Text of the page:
Take your enemy, take your friends in Christ, take your Christian life seriously and “resist him, firm in your faith.” How did our Lord Jesus Christ resist the devil when He was on earth? With fasting, prayers, and an expertise in the word of God (ref. Matthew 4:1-11). Jesus also engaged in regular public and private worship, fellowship with believers, and in evangelism and ministry. His was a serious life, not devoid of fun and laughter nor rest and recreation, but a life totally committed to God. I think when it comes to real, saving, biblical Christianity, there is only a choice between total commitment and no commitment at all. The Christian life is a serious life.
The Christian Life is a Suffering Life
The good news is that Jesus saves! The bad news is that if Jesus has saved you, and you are demonstrating it with a submissive and serious Christian life, then you will have to suffer (ref. 1:6-7, 3:13-17, 4:1, 4:12-19). You will face spiritual warfare and attack, as previously discussed. And, friends will hurt you even more than enemies (ref. Judas Iscariot). For two thousand years, “the same kinds of suffering” has been shared by true Christians living the true Christian life.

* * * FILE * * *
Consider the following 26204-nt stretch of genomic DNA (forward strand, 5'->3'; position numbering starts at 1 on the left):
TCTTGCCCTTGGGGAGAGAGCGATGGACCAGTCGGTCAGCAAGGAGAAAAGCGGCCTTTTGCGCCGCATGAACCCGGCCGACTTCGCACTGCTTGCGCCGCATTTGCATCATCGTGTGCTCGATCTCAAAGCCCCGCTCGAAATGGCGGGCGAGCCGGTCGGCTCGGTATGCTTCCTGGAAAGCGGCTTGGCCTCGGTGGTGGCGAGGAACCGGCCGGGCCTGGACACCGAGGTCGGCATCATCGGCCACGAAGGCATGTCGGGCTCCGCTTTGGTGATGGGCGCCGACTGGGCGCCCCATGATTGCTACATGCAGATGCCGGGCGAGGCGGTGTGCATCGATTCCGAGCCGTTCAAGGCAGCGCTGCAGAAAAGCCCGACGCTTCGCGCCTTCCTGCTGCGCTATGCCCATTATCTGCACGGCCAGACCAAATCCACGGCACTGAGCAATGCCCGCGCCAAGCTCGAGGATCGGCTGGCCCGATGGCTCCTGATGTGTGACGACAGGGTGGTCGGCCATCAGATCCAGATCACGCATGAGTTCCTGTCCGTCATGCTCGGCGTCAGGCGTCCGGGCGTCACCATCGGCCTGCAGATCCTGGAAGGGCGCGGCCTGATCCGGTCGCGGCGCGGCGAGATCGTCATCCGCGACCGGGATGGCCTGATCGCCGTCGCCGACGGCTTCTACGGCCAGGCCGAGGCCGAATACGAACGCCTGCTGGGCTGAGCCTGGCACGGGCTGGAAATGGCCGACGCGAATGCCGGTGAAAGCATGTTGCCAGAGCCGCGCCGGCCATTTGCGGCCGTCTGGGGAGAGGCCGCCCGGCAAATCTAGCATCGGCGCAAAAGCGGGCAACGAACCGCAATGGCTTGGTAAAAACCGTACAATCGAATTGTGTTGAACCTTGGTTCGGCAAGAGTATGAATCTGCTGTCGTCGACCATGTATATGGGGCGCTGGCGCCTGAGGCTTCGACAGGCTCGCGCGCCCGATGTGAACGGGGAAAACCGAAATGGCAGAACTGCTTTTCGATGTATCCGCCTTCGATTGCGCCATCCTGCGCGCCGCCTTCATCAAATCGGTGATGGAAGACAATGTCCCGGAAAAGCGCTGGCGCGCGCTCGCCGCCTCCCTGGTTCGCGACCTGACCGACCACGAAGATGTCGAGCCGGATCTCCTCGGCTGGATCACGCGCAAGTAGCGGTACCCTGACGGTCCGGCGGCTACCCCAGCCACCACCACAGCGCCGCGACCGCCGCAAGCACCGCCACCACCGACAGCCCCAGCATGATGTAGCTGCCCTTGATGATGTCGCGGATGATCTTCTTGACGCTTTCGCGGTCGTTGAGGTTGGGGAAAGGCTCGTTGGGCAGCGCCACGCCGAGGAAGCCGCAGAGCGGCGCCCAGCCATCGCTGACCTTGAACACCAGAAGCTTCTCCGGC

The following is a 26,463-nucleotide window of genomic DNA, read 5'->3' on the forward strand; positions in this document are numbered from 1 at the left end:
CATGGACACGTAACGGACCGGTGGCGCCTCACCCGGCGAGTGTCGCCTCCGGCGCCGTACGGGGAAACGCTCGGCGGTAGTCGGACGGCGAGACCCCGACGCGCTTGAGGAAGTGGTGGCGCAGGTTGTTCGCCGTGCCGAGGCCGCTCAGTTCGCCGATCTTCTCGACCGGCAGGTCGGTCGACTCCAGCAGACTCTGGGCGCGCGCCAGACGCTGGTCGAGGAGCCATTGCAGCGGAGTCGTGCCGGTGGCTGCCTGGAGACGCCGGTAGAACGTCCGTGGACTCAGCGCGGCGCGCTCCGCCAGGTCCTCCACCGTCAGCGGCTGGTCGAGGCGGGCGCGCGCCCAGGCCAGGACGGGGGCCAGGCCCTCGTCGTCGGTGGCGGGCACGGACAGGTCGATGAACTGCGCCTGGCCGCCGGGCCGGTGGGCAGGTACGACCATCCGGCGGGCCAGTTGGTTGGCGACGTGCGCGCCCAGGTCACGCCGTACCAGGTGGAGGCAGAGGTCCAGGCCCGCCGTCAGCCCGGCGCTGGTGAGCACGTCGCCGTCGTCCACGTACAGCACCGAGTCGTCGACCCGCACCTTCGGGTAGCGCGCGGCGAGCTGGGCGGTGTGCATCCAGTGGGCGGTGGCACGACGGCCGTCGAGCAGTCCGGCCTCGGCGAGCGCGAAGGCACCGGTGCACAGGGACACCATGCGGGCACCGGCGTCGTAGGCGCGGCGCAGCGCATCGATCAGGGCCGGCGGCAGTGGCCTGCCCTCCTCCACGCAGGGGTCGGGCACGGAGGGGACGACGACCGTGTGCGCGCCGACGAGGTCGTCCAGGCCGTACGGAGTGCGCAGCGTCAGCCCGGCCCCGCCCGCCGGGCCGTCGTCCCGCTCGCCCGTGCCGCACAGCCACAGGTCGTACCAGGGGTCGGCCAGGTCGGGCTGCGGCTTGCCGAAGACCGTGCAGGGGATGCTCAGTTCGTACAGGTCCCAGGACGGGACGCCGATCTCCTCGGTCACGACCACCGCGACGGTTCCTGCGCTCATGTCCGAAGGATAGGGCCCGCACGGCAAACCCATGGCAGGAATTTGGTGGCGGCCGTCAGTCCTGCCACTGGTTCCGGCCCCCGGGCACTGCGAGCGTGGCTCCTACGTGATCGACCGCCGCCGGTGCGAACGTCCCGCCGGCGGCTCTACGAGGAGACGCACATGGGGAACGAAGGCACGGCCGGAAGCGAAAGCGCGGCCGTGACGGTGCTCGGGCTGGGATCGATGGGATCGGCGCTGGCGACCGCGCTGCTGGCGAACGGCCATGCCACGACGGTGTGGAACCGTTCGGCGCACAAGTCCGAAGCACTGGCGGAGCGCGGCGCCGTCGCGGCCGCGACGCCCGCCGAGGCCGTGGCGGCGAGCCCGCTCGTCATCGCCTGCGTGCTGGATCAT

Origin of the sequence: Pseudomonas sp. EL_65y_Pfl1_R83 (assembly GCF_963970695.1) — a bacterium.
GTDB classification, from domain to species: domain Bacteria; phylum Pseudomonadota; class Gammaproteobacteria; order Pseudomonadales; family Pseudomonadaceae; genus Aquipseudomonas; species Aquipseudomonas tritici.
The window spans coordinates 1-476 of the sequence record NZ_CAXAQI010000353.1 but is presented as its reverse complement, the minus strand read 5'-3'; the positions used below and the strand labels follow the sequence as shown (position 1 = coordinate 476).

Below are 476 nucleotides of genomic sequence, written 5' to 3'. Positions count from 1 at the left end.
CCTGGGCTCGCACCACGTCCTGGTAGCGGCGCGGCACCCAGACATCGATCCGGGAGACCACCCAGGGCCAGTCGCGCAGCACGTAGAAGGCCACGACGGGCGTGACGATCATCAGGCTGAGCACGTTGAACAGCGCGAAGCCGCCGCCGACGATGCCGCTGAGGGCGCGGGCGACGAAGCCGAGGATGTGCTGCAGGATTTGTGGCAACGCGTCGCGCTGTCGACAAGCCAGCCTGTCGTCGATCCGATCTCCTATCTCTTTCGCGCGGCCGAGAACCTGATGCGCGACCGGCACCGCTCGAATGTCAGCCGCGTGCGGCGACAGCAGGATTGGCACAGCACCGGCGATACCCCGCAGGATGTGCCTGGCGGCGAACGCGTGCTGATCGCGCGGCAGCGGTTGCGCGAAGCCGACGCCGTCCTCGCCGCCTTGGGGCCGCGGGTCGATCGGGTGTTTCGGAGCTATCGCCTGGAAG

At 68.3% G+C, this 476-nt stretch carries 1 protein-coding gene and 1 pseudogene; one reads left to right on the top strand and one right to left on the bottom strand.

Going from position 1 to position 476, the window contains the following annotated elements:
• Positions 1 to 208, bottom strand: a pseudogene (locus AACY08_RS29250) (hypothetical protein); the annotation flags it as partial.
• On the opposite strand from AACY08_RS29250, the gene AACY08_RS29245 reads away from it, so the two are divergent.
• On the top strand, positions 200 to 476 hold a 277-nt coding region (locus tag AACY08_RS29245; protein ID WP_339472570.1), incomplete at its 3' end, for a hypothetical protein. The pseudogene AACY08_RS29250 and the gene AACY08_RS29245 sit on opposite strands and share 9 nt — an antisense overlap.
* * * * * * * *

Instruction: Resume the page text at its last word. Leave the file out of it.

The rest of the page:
The only real good news I can share with you about this bad news is that this suffering for the cause of Christ is only for “a little while.” But then again, I cannot tell you how long this little while may last. In some ways, it is a momentary pain that results in immediate earthly gain, as we experience God’s hand to “restore, confirm, strengthen, and establish” our faith for Him on earth. For others, it is a lifetime of submission and serious suffering that finds relief only in the passing from this life to the next, where we live in God’s “dominion, forever and ever. Amen.”
The latter was probably true for “Silvanus” (Silas), the church meeting in “Bablyon” (Rome), John “Mark,” and Simon Peter himself. Maybe I’m bragging when I shouldn’t, maybe I’m just negative and pessimistic, or maybe I’m more fortunate and blessed than I realize, but I’ve been following Jesus now for three decades, and there has never been a time when it hasn’t hurt. Sometimes, to be sure, my own sin and stupidity have put me in a pickle. But most of the time, I have been hurt or persecuted or betrayed because I’ve simply tried to be a submissive and serious Christian, willing to suffer for the cause, truth, and glory of our great God and Savior Jesus Christ.